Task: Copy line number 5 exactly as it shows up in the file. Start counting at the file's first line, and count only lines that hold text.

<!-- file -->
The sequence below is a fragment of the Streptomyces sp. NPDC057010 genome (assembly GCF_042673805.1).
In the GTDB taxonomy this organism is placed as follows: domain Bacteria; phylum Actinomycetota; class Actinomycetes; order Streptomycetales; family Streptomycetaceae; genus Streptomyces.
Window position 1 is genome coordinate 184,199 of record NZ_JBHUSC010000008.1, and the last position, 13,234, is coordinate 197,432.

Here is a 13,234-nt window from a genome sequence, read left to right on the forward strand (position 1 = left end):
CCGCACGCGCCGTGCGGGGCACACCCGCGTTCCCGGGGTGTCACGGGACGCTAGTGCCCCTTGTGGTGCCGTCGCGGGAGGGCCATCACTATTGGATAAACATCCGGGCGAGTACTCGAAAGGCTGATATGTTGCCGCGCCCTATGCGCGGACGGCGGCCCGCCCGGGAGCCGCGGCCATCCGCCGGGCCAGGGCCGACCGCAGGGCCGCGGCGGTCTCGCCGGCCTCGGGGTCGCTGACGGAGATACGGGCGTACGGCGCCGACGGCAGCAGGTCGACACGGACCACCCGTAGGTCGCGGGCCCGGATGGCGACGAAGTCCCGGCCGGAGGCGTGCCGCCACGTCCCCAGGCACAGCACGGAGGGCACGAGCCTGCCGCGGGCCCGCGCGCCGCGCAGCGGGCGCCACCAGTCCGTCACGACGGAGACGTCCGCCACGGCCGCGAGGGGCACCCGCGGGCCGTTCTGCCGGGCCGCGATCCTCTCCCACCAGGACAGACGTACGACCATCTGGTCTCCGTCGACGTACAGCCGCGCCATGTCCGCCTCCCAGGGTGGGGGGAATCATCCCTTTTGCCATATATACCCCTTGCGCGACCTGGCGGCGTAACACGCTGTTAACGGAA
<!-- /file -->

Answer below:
CCGCACGCGCCGTGCGGGGCACACCCGCGTTCCCGGGGTGTCACGGGACGCTAGTGCCCCTTGTGGTGCCGTCGCGGGAGGGCCATCACTATTGGATAAACATCCGGGCGAGTACTCGAAAGGCTGATATGTTGCCGCGCCCTATGCGCGGACGGCGGCCCGCCCGGGAGCCGCGGCCATCCGCCGGGCCAGGGCCGACCGCAGGGCCGCGGCGGTCTCGCCGGCCTCGGGGTCGCTGACGGAGATACGGGCGTACGGCGCCGACGGCAGCAGGTCGACACGGACCACCCGTAGGTCGCGGGCCCGGATGGCGACGAAGTCCCGGCCGGAGGCGTGCCGCCACGTCCCCAGGCACAGCACGGAGGGCACGAGCCTGCCGCGGGCCCGCGCGCCGCGCAGCGGGCGCCACCAGTCCGTCACGACGGAGACGTCCGCCACGGCCGCGAGGGGCACCCGCGGGCCGTTCTGCCGGGCCGCGATCCTCTCCCACCAGGACAGACGTACGACCATCTGGTCTCCGTCGACGTACAGCCGCGCCATGTCCGCCTCCCAGGGTGGGGGGAATCATCCCTTTTGCCATATATACCCCTTGCGCGACCTGGCGGCGTAACACGCTGTTAACGGAA